Author Topic: DiskSpy is a software disk LED which shows disk reads and writes in menu bar.  (Read 2391 times)

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Software Santa

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DiskSpy is a software disk LED which shows disk reads and writes in menu bar.

DiskSpy 1.5 (August 28, 2009)

Copyright 2002-2009 Nick Zitzmann.

What is DiskSpy?

While many PC makers put hard disk LEDs on the outside of their computers, Apple hasn't put any disk LEDs on any Macintoshes since the SE/30. Some Mac old-timers may remember the number of products that were available during the System 7 era that provided a software disk LED in the menu bar.  (Software Santa Does!)

DiskSpy is a small program that acts as a software disk LED for Macs running Mac OS X. DiskSpy sits in the menu bar and gives visual notifications when the OS is reading from or writing to a disk. DiskSpy does not run in the kernel region, does not use any private frameworks or undocumented APIs, does not require any hacks to use, does not trap any low-level I/O calls, does not run as the super user, nor does it actually write to any disk(s) except to save its preferences, so it is safe to use. And the icons can be customized.

WARNING! DiskSpy does consume CPU time continuously. If you are using DiskSpy on a portable Mac (i.e. a PowerBook, iBook, or MacBook), and it is running off the battery, then you must not use this program if you value the life of your battery. Also, if you are running a CPU intensive task, such as compiling, rendering, serving large amounts of network data, or playing a computer game, then you may want to quit running DiskSpy for a while to save CPU cycles.

DiskSpy requires Mac OS X 10.2 or later. It is a four-way universal binary supporting PowerPC 32, PowerPC 64, Intel 32, and Intel 64.

DiskSpy is freeware. However, if you like it, I would greatly appreciate it if you would evaluate and consider purchasing a license for one of my other fine Macintosh products (DiskSpy Solid, DropPrint, HenWen, etc.). You can see my public software portfolio at:

Using DiskSpy

Applications don't get much simpler than this, folks. All you need to do is copy DiskSpy to any place on any disk and run it. The Applications folder is acceptable, but DiskSpy can run in any other place without any problems. A little disk icon will appear in the status bar that shows the status of all your disks.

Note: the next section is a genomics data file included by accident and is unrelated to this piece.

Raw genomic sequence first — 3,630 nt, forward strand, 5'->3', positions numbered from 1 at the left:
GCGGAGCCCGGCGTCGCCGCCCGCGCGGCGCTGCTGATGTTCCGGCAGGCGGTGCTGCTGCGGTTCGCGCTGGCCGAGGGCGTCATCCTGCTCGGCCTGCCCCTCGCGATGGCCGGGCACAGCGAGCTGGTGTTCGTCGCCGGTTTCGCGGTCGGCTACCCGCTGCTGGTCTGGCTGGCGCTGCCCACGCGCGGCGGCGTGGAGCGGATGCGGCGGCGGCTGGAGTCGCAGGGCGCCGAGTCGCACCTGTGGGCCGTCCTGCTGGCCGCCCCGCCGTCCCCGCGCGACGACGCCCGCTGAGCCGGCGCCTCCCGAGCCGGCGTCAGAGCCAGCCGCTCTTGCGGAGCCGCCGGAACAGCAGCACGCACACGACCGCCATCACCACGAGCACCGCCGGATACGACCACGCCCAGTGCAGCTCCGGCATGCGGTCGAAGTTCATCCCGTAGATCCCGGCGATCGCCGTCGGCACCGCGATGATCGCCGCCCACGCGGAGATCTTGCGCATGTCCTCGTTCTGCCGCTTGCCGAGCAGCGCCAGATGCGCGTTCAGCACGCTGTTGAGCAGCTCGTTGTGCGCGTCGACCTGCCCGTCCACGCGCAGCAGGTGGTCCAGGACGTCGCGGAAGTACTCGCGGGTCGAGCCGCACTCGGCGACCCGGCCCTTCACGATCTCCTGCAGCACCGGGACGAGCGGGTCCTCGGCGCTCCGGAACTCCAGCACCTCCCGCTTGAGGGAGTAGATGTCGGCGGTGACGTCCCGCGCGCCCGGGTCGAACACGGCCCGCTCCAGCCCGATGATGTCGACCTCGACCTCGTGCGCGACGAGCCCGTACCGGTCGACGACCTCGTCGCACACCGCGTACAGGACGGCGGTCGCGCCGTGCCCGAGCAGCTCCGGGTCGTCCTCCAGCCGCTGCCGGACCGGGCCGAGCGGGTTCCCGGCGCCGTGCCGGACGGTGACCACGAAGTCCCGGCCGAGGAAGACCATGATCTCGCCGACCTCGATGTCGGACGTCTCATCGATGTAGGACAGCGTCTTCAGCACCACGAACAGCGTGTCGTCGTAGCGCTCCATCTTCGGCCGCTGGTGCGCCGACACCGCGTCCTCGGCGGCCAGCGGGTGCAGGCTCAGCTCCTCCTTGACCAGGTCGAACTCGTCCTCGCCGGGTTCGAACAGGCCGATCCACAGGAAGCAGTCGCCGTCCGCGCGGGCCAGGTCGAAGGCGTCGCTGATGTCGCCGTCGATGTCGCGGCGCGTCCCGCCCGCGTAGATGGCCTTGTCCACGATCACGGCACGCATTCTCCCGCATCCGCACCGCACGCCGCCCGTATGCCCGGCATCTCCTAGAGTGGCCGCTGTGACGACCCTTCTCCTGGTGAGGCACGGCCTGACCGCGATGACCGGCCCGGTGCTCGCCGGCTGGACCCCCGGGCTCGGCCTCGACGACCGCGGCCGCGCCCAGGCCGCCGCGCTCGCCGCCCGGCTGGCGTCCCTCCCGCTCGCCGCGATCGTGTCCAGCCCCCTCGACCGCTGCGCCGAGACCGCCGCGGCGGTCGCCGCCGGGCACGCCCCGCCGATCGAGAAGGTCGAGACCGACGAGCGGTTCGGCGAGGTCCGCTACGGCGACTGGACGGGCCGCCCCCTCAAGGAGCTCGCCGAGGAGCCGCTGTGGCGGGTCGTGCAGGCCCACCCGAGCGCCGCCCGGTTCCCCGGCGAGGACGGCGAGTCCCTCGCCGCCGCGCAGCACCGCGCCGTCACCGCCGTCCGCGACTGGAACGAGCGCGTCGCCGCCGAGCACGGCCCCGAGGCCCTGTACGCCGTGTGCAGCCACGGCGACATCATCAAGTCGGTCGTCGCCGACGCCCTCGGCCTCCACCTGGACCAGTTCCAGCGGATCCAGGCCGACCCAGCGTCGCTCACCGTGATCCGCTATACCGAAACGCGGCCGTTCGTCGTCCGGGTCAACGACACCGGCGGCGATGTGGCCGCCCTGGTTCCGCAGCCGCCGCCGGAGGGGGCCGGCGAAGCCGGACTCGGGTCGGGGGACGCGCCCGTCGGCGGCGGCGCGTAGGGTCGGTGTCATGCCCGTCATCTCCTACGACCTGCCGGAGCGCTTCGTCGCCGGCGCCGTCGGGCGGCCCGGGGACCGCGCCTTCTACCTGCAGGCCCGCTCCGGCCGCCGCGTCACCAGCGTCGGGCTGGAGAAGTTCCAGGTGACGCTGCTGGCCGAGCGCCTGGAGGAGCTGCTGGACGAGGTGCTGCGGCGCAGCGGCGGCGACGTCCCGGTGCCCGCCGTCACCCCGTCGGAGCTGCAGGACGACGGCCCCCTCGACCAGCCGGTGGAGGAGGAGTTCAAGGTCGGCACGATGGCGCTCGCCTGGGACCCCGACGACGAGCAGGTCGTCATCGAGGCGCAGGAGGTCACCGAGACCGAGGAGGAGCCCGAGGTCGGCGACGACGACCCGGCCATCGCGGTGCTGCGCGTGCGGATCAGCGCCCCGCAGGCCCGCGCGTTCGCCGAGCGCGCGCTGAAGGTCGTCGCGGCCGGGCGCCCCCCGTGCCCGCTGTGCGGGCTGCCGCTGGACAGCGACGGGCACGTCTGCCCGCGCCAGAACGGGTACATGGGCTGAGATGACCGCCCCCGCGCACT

Idle:  If your system is idle, then you will see what looks like two clear LEDs in the menu bar.

Read:  If something is reading data from one of your drives, then the left LED will turn green, indicating that data is being read from your disk into RAM.

Write:  If something is writing data to one of your drives, then the right LED will turn red, indicating that something in RAM is being saved to a disk.

Both:  You may also see both lights come on, which means separate read and write operations were done close to simultaneously.

To adjust DiskSpy's CPU usage, among other things, see "DiskSpy's Preferences" below.

To stop DiskSpy, all you need to do is click on the disk icon and choose "Quit DiskSpy". That's all there is to it!

DiskSpy's Preferences

There are a couple of options you can set with DiskSpy. Select "Preferences" from DiskSpy's menu to bring up a window that offers the following options:

DiskSpy's Update Timing: By default, DiskSpy updates once every 90,000 microseconds, and DiskSpy Solid updates once every 120,000 microseconds. To adjust DiskSpy's update timing, bring up the preferences window. A window with a slider will appear. You can use the slider here to adjust how often DiskSpy updates. If you move this slider to the right, the pace of updates will slow down, which makes DiskSpy consume less CPU time, but the icons will be drawn at a slower rate. If you move it to the left, the pace of updates will increase, which makes DiskSpy more hyper, but it consumes more CPU time. You can monitor DiskSpy's CPU usage by using either ProcessViewer, the Top command line program, or various other CPU monitor programs.

You can set DiskSpy's update time to 15,000 microseconds or less, but at short times like these, DiskSpy will monopolize the CPU, which will cause your Mac's overall performance to seriously suffer. Try to set a value that makes DiskSpy update fast enough for you but does not drain your CPU. Changes for this setting take place immediately when clicking on the OK button.


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